#1: This is not a REFINEMENT of D&D. This is not a distillation of D&D down to its essential foundation in a stream-lined game that allows maximum modularity of choice. Maybe that was the initial idea (I think I read that somewhere), but this is much more “kitchen sink-y” in a “let’s-try-to-keep-this-streamlined” package. If it’s trying to “refine” anything, it’s attempting to refine all the things that have been held up as “great innovations” in recent years. Of course, this is just the play-test version…perhaps the final version will be a very different format and this version simply includes the modularity for the sake of testing.

#2: My original thought on D&D Next…that D&D players should just go and create their OWN versions of D&D called “D&D Mine”…still stands. I see nothing here that I or someone else couldn’t have done with a little thought, a word processor, and some house rules. I was a little surprised to see some of the language in the play-test materials is eerily close to my own writing in a couple recent projects (specifically my superhero game!). It just reiterates to me that rather than play-testing or (God forbid!) purchasing their product, my time would be better spent writing-up my own version of D&D for personal use and enjoyment. It’s not necessary to spend the time learning the nuances of a new edition of the game…especially if I just plan on house-ruling it with my own nuances. I’d be better served simply putting together my own game.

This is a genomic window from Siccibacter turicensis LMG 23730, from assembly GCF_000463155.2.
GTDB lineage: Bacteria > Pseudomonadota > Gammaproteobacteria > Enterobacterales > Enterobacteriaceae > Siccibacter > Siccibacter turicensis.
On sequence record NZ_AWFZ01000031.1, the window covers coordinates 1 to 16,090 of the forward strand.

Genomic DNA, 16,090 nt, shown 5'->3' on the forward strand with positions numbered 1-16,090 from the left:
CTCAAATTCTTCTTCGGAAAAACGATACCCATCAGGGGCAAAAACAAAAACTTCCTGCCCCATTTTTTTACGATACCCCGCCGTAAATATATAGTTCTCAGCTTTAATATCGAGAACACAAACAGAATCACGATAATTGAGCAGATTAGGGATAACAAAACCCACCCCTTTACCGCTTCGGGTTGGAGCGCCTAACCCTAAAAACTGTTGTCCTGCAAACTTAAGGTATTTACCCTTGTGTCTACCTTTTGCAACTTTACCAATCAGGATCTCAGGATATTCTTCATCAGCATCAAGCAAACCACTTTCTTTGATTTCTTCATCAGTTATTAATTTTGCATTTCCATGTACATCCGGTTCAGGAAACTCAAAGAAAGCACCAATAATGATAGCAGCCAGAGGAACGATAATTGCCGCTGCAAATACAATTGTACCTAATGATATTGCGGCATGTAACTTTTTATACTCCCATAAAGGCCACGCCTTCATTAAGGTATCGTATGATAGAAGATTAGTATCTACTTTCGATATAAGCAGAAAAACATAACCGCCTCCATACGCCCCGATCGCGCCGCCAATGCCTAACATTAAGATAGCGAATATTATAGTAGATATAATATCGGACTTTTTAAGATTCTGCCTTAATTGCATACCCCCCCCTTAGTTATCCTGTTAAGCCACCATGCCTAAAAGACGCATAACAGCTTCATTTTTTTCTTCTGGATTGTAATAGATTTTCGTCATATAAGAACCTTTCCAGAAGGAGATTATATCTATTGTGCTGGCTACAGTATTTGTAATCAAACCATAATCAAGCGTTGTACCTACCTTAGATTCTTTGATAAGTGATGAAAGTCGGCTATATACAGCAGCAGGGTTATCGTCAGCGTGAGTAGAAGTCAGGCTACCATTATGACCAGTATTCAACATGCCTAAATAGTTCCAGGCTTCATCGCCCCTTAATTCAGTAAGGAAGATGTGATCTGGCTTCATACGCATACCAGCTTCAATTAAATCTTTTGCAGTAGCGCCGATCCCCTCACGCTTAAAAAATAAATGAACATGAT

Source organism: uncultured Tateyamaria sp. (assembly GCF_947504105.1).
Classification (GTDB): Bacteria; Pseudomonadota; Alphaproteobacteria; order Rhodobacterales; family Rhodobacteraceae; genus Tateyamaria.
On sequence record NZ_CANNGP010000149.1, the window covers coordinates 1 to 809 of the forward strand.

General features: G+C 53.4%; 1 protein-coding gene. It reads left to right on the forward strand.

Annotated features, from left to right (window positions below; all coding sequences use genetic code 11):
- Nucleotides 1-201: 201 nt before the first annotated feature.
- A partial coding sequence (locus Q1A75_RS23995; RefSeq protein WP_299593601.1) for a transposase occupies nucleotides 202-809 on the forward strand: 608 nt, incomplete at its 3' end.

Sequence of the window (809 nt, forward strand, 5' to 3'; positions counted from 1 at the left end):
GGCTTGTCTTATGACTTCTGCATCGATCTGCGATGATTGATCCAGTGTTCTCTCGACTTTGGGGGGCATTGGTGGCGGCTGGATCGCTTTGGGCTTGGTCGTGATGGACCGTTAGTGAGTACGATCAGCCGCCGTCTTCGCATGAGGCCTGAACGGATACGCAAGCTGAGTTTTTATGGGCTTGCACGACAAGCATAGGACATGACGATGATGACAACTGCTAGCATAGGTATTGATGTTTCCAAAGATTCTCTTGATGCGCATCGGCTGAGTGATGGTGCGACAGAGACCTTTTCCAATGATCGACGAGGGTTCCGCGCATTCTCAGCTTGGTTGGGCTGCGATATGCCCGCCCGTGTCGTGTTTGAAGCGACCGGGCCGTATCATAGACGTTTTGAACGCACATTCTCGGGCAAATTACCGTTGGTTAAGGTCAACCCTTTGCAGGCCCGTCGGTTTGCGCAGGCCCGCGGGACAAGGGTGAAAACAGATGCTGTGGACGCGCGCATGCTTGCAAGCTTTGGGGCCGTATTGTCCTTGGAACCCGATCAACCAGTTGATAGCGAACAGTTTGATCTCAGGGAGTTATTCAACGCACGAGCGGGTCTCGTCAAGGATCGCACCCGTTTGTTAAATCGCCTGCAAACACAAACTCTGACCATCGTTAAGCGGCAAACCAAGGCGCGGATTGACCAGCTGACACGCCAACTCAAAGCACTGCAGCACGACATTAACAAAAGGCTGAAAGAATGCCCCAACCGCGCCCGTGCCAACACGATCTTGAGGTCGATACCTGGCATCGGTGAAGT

And maybe that’s something I need to return to, myself. One thing I forgot to mention in previous posts: these sword-swinging movies and TV shows, regardless of their artistic merits, are quite inspiring as far as a sword-swinging RPG is concerned. Not necessarily for their plots or characters, but for their art design and setting: things like the “iron throne” or the “great ice wall” or the “skeleton mask” or ruined cities and hidden monasteries and invading hordes and Swiss mercenaries, etc. All that stuff is cool and fodder for the imagination. Maybe I need to be getting back into the D&D swing o things.

As soon as I've wrapped up my own play-testing, of course.


  1. From the Cook/Marsh Expert booklet on page X59: